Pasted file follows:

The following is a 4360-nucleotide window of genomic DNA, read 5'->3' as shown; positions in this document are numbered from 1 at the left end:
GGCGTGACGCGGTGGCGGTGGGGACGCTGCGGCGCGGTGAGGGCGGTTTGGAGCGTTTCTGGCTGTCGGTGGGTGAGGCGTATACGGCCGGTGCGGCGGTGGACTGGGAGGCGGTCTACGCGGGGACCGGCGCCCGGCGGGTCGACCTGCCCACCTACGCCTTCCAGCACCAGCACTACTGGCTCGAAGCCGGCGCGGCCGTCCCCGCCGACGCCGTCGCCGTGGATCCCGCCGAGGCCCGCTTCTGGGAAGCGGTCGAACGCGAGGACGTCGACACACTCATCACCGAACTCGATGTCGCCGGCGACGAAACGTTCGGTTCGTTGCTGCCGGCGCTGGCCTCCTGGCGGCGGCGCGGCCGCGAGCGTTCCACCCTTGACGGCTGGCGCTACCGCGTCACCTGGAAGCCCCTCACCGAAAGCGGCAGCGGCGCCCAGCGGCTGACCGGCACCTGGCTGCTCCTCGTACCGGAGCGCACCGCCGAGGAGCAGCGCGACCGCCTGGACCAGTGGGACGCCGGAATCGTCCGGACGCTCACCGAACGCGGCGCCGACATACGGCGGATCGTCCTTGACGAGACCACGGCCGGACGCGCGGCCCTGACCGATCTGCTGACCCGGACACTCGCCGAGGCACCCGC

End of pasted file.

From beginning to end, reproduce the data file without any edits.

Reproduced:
The following is a 4360-nucleotide window of genomic DNA, read 5'->3' as shown; positions in this document are numbered from 1 at the left end:
GGCGTGACGCGGTGGCGGTGGGGACGCTGCGGCGCGGTGAGGGCGGTTTGGAGCGTTTCTGGCTGTCGGTGGGTGAGGCGTATACGGCCGGTGCGGCGGTGGACTGGGAGGCGGTCTACGCGGGGACCGGCGCCCGGCGGGTCGACCTGCCCACCTACGCCTTCCAGCACCAGCACTACTGGCTCGAAGCCGGCGCGGCCGTCCCCGCCGACGCCGTCGCCGTGGATCCCGCCGAGGCCCGCTTCTGGGAAGCGGTCGAACGCGAGGACGTCGACACACTCATCACCGAACTCGATGTCGCCGGCGACGAAACGTTCGGTTCGTTGCTGCCGGCGCTGGCCTCCTGGCGGCGGCGCGGCCGCGAGCGTTCCACCCTTGACGGCTGGCGCTACCGCGTCACCTGGAAGCCCCTCACCGAAAGCGGCAGCGGCGCCCAGCGGCTGACCGGCACCTGGCTGCTCCTCGTACCGGAGCGCACCGCCGAGGAGCAGCGCGACCGCCTGGACCAGTGGGACGCCGGAATCGTCCGGACGCTCACCGAACGCGGCGCCGACATACGGCGGATCGTCCTTGACGAGACCACGGCCGGACGCGCGGCCCTGACCGATCTGCTGACCCGGACACTCGCCGAGGCACCCGC